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Transcranial Magnetic Stimulation (TMS) Treatment for Patients With Persistent Auditory Hallucinations

This study has been completed.
Sponsor:
Collaborator:
Information provided by (Responsible Party):
Ralph Edward Hoffman, Yale University
ClinicalTrials.gov Identifier:
NCT00042159
First received: July 24, 2002
Last updated: August 2, 2013
Last verified: August 2013
  Purpose

This study will evaluate the long-term effects of repetitive transcranial magnetic stimulation (rTMS) in patients with auditory hallucinations.


Condition Intervention
Schizophrenia
Hallucinations
Device: repetitive transcranial magnetic stimulation

Study Type: Interventional
Study Design: Allocation: Randomized
Endpoint Classification: Efficacy Study
Intervention Model: Parallel Assignment
Masking: Double Blind (Subject, Caregiver, Outcomes Assessor)
Primary Purpose: Treatment
Official Title: TMS Intervention Development for Auditory Hallucinations

Resource links provided by NLM:


Further study details as provided by Yale University:

Primary Outcome Measures:
  • Hallucination Change Score [ Time Frame: 2 weeks ] [ Designated as safety issue: No ]

Secondary Outcome Measures:
  • Total AHRS score [ Time Frame: 2 weeks ] [ Designated as safety issue: No ]
  • CGI [ Time Frame: 2 weeks ] [ Designated as safety issue: No ]
  • Frequency subscale of AHRS [ Time Frame: 2 weeks ] [ Designated as safety issue: No ]

Enrollment: 50
Study Start Date: July 2002
Study Completion Date: June 2004
Primary Completion Date: July 2003 (Final data collection date for primary outcome measure)
Intervention Details:
    Device: repetitive transcranial magnetic stimulation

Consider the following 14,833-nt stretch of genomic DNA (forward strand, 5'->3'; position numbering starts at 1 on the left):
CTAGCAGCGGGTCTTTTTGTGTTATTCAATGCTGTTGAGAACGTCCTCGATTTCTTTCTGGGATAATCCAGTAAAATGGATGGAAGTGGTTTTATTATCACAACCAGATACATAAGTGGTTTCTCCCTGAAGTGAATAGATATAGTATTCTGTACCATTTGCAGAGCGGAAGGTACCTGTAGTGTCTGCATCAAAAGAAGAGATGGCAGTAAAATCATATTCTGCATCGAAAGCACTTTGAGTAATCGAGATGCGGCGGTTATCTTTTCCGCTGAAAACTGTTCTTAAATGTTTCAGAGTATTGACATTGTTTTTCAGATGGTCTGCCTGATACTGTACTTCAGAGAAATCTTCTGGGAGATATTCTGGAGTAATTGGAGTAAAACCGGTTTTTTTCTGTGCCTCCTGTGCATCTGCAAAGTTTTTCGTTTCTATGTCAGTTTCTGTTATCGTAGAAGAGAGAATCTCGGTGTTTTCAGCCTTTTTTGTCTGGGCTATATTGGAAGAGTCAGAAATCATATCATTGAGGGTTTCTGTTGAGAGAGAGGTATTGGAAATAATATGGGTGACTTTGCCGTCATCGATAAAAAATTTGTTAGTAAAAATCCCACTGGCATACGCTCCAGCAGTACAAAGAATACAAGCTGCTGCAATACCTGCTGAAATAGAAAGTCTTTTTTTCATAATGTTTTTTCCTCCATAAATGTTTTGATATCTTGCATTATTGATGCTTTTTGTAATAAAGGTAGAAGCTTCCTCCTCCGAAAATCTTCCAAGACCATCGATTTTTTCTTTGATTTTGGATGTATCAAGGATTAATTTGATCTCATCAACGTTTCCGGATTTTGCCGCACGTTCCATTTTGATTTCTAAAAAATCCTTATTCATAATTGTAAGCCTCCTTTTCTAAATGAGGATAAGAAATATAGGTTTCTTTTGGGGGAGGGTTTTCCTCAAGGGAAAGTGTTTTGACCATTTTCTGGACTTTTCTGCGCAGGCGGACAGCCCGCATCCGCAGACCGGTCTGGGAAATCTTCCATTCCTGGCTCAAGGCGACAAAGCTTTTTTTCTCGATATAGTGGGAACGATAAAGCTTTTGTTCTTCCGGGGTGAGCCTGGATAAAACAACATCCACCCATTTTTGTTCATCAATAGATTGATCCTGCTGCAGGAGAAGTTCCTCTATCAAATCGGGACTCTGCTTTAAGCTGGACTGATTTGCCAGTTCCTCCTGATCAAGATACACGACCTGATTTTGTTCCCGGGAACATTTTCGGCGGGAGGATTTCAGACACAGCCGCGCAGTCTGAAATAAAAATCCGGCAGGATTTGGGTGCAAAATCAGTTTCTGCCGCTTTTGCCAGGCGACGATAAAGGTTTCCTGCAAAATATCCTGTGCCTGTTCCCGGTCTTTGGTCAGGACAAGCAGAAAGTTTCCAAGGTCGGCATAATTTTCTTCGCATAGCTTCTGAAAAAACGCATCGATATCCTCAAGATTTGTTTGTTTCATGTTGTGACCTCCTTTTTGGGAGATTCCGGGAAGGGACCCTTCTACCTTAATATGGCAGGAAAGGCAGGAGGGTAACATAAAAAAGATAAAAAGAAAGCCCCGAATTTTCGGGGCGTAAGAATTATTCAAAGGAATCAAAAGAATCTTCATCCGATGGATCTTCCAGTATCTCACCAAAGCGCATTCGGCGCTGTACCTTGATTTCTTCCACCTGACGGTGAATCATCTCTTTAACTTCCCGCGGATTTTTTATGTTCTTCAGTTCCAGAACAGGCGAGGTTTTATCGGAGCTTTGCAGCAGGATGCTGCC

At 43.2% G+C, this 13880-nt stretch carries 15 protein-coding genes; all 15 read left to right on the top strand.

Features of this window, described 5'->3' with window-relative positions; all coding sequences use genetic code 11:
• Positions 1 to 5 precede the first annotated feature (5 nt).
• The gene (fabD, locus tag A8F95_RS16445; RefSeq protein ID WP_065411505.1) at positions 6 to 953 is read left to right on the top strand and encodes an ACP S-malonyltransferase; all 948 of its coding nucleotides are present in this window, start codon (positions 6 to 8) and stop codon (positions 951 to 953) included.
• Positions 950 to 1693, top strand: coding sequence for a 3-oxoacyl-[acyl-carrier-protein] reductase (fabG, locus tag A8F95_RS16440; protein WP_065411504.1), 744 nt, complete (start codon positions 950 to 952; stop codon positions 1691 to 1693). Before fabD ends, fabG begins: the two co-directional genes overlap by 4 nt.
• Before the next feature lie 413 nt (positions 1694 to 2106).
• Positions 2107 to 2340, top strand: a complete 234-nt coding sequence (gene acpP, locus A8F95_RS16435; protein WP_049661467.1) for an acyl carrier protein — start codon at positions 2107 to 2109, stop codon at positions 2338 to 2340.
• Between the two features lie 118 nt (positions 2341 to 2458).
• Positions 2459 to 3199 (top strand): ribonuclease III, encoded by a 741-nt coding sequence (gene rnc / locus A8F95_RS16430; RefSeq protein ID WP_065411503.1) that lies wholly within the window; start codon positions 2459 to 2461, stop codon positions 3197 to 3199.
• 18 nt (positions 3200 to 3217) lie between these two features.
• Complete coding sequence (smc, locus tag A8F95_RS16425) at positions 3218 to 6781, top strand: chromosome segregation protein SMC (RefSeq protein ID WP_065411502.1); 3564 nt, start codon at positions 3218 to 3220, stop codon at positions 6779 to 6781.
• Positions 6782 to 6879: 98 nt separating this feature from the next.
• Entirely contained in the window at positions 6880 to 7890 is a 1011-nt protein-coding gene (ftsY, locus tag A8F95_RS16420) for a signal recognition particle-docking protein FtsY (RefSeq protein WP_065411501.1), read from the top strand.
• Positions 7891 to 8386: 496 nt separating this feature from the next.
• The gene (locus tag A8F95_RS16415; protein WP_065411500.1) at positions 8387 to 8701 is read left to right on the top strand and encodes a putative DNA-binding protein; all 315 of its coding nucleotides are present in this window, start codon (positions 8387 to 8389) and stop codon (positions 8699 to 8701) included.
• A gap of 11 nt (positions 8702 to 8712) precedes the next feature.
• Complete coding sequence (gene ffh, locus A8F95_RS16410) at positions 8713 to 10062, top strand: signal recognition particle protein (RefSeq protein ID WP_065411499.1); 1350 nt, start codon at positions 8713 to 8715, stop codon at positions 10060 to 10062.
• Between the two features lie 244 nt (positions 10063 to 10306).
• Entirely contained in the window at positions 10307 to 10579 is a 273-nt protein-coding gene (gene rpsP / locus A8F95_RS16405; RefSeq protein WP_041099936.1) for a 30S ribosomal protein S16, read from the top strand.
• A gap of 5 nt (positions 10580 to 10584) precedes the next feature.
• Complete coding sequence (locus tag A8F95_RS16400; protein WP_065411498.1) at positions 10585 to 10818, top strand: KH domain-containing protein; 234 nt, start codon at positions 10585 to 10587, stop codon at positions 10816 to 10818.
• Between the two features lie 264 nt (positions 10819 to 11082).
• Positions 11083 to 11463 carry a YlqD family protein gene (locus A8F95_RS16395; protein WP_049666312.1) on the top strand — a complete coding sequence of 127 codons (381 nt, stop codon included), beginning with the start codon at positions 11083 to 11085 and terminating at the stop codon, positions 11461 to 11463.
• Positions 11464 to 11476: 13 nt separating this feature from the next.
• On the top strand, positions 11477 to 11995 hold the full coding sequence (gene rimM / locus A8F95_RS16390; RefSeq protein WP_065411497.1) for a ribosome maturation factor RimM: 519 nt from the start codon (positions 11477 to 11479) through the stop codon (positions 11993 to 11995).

1 Hertz stimulation for 16 minutes per day at 90% motor threshold, 5 sessions each to the two primary cortical targets
Detailed Description:

Auditory hallucinations can cause distress, functional disability, and problems in controlling behavior. In addition, auditory hallucinations are often resistant to drug treatment. Brain imaging studies suggest that voices arise from parts of the brain that are ordinarily involved in perceiving spoken speech. In TMS, an electromagnet placed on the scalp produces magnetic pulses that pass through the skull and stimulate the underlying cerebral cortex (a part of the brain). Low frequency (once per second) TMS is known to reduce reactivity or excitability of the part of the brain directly stimulated without damaging brain tissue. This study will determine if low frequency rTMS directed to brain areas responsible for speech processing can be used as an alternative treatment for auditory hallucinations and other related psychotic symptoms.

Before starting rTMS, patients will undergo: (1) a medical and psychiatric evaluation, (2) neuropsychological tests to assess concentration and memory abilities, and (3) an fMRI brain scan (which takes about 1 ¼ hours and does not require any injections). After these evaluations are completed, patients will be randomly assigned (e.g., by the flip of a coin) to receive either low frequency rTMS or placebo stimulation for 16 minutes per day over a 10-day period. During this time, the patient will not know whether (s)he is receiving the real or the placebo stimulation. For 5 days, stimulation will be administered to an area of the left temporal lobe of the brain that is involved in perceiving speech. This area is called Wernicke's area. For another 5-day period, a similar area on the right side of the brain will be stimulated. After the 10-day trial is completed, the patient will be told if (s)he received real or placebo TMS. If the patient received real TMS and experienced significant improvement in "voices", (s)he can choose to receive more stimulation to that part of the brain that produced greater improvement. If the patient has received only placebo stimulation, (s)he will then be offered a trial of real rTMS.